Friday, December 31, 2010

Beauty of abstract simplicity, again

Last night I wrote about how abstract knowledge makes complicated problems simpler. This morning I remembered my favorite example of using abstract knowledge to solve a complicated problem. Something like this appeared in the ARML test many years back. Here's the problem:
15! = 130767?368000
Now figure out what digit ? is.

Of course, looking this up on Google calculator gives you the answer, but suppose you can't use a calculator. Well, 15! = 15 x 14 x 13 x 12 x ... x 2 x 1. Do you really want to spend all your time computing that by hand?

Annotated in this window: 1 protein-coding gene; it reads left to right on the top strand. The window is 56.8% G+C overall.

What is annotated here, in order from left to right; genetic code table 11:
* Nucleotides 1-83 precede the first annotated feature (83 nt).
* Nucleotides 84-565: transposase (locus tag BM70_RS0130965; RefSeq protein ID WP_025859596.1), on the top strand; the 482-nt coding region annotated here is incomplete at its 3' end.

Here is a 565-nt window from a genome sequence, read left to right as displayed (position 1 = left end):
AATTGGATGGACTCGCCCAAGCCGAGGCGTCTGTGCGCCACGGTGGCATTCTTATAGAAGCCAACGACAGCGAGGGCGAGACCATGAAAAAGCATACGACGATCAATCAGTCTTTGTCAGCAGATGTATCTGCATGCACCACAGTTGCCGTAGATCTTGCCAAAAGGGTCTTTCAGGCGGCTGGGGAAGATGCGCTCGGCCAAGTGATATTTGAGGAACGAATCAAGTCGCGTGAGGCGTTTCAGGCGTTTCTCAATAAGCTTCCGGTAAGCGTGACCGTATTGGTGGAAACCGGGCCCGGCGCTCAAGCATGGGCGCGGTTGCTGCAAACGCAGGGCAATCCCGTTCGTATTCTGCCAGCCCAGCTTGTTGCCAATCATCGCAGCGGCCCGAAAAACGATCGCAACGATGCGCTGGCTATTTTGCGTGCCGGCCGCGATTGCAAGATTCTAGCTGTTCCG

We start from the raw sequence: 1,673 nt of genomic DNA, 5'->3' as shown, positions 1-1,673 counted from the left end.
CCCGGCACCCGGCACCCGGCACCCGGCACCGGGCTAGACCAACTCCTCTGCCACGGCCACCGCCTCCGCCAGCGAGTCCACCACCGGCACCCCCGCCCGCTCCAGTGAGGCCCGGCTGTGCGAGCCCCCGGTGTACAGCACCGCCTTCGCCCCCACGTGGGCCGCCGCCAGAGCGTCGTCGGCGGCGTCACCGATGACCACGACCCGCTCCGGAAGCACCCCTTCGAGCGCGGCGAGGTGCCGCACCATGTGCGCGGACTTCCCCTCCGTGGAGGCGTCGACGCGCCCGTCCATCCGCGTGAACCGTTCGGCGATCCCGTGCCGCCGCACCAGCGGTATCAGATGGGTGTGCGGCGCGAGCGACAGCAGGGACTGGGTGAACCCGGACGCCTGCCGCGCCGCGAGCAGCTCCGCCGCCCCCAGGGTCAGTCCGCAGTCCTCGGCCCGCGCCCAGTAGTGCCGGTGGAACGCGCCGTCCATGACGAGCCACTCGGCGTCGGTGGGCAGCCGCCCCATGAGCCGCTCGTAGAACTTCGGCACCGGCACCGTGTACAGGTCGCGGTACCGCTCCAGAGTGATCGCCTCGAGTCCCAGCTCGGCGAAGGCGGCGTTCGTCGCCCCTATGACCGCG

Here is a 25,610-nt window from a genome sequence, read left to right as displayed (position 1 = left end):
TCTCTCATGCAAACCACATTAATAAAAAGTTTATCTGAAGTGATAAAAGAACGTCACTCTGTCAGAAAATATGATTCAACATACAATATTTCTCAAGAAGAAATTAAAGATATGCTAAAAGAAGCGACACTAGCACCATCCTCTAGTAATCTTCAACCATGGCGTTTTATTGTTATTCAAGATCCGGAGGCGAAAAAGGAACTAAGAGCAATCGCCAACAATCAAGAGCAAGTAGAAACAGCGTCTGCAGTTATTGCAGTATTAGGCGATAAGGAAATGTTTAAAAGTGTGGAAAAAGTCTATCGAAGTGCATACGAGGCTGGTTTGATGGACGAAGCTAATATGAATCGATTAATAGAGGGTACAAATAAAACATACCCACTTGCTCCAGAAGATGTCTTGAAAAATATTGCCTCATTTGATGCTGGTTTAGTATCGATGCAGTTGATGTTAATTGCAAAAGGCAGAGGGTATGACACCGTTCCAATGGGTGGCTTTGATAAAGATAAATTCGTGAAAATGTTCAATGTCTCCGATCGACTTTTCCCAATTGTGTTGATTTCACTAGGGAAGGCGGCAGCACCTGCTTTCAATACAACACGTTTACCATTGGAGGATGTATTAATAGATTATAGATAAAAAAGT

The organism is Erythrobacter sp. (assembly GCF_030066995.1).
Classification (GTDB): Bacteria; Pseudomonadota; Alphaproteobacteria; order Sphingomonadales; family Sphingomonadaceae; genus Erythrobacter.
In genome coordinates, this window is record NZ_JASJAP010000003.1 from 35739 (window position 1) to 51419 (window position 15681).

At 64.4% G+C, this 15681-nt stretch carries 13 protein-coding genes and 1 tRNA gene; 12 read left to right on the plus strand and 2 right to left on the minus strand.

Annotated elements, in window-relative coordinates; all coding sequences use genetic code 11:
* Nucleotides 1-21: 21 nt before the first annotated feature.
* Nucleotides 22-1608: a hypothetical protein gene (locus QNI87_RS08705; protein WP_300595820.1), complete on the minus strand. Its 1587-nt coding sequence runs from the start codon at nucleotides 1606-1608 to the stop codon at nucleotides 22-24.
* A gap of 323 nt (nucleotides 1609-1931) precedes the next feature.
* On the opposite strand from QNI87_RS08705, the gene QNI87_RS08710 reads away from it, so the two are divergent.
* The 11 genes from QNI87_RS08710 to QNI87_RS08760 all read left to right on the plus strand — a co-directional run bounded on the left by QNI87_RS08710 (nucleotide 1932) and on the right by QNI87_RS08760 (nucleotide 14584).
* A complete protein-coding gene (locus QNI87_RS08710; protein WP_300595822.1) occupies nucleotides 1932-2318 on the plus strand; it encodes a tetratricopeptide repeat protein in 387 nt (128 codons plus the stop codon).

There are a lot of concrete facts you can name about the number 15! but the only one that's relevant to this problem is that 15! is clearly divisible by 9. This, it turns out, is all you ever need to know to figure out a missing digit. We can use the method of casting out nines to solve the problem in just seconds. We have
Take out the 1 and the 8, a 3 and a 6, the other 3 and 6, and we're left with 7 and 7, which make 14, whose digits sum to 5. Since the number should be divisible by 9, we need ? to be a digit such that ? + 5 is divisible by 9; the only choice is ? = 4, which is indeed the answer you get on Google calculator.

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